Just because you don't find any comments on a dealer doesn't mean they are bad - or good. Most people complain loudly about any perceived problems but say little or nothing about a dealership that simply does what is expected.

 

It is getting a bit late in the year, but go drive around some campgrounds looking for someone with a coach and license place that may indicate they purchased from one of your dealers. Try to talk to them about the dealer's reputation.

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I'll add an off subject comment for you to think about.

 

Since you will be buying new AND you have decided on the floor plan and brand.

 

If you are willing to travel too pick the RV up then go to the manufactures website and find dealers in different parts of the country .

You will be surprised at the variations in price . This especially true if you will be paying in cash.

We have a dealer within 2 miles that had the exact unit we purchased for nearly 7K less by driving to

Ohio from TX.

 

Sorry to high jack just some food for thought.

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I have a Heartland 5th wheel I purchased from ExploreRV in Dallas TX. At the time I lived in San Diego, CA. My local dealer La Mesa RV could not match the price I got from the dealer in TX. The few times I needed warranty work my local dealer in San Diego was more than happy to work on my rig. Heartland approved the work. One time while traveling I needed a warranty repair, I was in Washington DC. Called Heartland and got authorization for a mobil mechanic to do the work. Heartland reimbursed me for the cost less the $50.00 travel fee the mobil guy charged. I was happy because the warranty was 3 days out of the one year but Heartland still approved the work.

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Tex points out something that is important. Many people drive long distances to save money. It sounds like his trip was well worth it, but I wonder if he would have made the same trip if the savings had only been $2000. Before you head across the country, figure out your costs for the trip. Spending $2000 on fuel, lodging, and meals in order to save $1000 on the purchase price doesn't really make sense.

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You know over the years needing to go to the "selling dealer" or to your "local dealer" for repairs to your RV is absolutely ridiculous. I know since 1974 when we first started RVing we bought our RVs to travel. What are the chances of a warranty problem happening while it is sitting in the driveway. Most of the issues that I know the folks are on the road. This is one of many reasons that the RV industry as a whole is held below whale do-do in the ocean. Two years ago there was a gal came into a park in Coeur d Lane, ID. and the front jacks quit on her fiver as she was getting it off the truck. Another guy and I went over and got the rig off the truck. She was in unfamiliar territory as she was from Medford, OR. and bought the fiver from her "home dealer". Found a dealer that sold her brand in Liberty Lake, WA. just several miles from where she was parked. There is whole series of stealerships along I-90 in that area. She goes into the service dept. and the service writer said "we won't work on that since you didn't buy it here". And it was still under warranty. Just very poor customer service!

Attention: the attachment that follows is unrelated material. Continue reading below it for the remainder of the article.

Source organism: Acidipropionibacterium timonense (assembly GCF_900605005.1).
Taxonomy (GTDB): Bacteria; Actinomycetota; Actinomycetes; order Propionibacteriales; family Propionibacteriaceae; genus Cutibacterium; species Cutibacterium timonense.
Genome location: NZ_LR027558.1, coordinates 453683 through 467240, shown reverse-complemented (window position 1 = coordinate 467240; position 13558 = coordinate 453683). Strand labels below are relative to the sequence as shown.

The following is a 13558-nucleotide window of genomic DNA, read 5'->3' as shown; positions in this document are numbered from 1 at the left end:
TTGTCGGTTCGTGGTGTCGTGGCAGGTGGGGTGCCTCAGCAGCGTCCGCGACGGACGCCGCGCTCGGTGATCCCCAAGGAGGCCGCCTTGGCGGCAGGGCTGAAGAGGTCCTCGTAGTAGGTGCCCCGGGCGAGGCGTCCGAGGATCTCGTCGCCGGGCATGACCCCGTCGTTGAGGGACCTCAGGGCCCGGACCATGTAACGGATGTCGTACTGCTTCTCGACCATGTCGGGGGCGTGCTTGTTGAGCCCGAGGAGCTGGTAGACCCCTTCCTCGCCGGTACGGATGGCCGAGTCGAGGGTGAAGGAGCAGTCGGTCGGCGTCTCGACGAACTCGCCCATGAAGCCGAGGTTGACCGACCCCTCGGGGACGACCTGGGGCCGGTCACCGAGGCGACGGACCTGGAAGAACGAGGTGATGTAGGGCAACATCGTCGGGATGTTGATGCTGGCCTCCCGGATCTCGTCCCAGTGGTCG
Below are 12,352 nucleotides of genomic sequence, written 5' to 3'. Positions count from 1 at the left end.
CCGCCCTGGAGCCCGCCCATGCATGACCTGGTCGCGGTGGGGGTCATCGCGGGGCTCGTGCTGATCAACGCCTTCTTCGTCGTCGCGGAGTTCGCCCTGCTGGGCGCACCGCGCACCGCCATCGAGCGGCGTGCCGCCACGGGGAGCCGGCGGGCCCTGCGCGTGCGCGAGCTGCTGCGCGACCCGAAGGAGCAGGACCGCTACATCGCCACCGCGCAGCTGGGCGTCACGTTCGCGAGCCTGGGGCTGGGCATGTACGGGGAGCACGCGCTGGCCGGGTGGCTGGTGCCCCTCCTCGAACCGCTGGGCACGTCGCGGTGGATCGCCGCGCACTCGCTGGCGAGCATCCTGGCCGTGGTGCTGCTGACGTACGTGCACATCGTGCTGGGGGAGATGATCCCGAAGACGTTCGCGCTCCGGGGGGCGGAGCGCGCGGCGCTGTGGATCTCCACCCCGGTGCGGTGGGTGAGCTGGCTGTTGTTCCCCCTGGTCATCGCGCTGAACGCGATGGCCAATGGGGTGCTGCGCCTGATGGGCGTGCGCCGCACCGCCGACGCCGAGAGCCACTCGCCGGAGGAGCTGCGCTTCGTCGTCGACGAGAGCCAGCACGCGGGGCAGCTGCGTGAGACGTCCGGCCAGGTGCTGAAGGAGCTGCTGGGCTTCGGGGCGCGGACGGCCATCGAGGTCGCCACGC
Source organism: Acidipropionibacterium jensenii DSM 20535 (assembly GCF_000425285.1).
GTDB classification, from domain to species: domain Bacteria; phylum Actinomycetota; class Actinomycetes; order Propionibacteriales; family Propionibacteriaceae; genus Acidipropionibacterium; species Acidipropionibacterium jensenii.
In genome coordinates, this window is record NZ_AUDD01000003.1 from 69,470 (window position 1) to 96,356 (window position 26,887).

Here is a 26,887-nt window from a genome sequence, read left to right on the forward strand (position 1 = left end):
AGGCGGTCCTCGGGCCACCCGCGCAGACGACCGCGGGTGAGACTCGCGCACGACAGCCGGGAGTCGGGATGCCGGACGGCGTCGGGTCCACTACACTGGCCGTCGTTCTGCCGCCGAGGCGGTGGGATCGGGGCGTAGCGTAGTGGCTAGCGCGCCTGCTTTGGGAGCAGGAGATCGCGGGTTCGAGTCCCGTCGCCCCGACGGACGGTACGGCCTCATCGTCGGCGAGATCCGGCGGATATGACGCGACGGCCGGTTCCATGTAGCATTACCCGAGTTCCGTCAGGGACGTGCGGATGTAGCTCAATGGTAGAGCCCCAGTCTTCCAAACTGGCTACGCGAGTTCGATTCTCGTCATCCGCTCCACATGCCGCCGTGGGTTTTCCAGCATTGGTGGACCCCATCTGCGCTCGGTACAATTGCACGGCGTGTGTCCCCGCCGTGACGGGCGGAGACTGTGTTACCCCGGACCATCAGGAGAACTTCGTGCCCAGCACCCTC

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Howdy!

 

"You didn'the buy it here and we don't want to work on it"! But they will put you on a list and call you in a few months.

 

I have been told that by RV dealerships on more that one occasion when our 5er was in warranty out of warranty and even when we were shopping for our new 5er a year ago.

 

"Happy Trails"

Chefneon

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A lot of good advice. One other tip on getting the best price is to look at dealerships as close as possible to your chosen MFG's. facility. Transportation costs can eat into a dealers profits so it's reasonable that a West coast dealer won't be able to match prices on a dealer in say.. Indiana.. where the mfg is located. Transpo may only be $100 for an Indiana dealer whereas a dealer in CA may have $2k into it. They are also more likely to cut you a deal since their stocks are more readily accessible whereas a dealer in CA may not be as inclined to part with an in stock "hot seller" since a replacement may be several weeks out. Just food for thought when shopping.

 

With the caveat that I'm a full-timer, I do subscribe to the buying 1 year olds theory. If I was in a S&B, and my RV was just a weekend thing I might not be as concerned about lengthy warranty repairs, but being on the road, even one warranty repair could take a month or more to schedule and another month or or more to affect repairs at a "home" dealer. (YMMV, but that's 'sop' on the West coast.) I don't have any data to support that belief, but my last three rigs have been lightly used 1 year olds, and aside from the tire shop, none have seen the inside of a repair bay since I purchased them.

 

In my current rig I do know that the original owner had her in for a misaligned axle (and subsequent tire replacements), a short in the slide mechanism, an LP line had to be relocated off the underside of the frame (recall), and the skylight in the bathroom was replaced (recall). I was fortunate enough to miss out on all the 'good stuff' and have been trouble free the past 3 years (knock on wood). Not to mention saving a pretty penny off dealer prices.

 

I 'am' kind of particular though and know going in I'll be looking at $300 or so for a good steam/upholstery cleaning, another $500 or so to replace the mattress, and a good couple of three days flushing, sanitizing, screening, sealing, etc. Ya know.. 'cooties'. :P:lol:

 

Even a couple of weeks without a 'home' would severely cramp my style so I've been fortunate going the pre-owned rig route.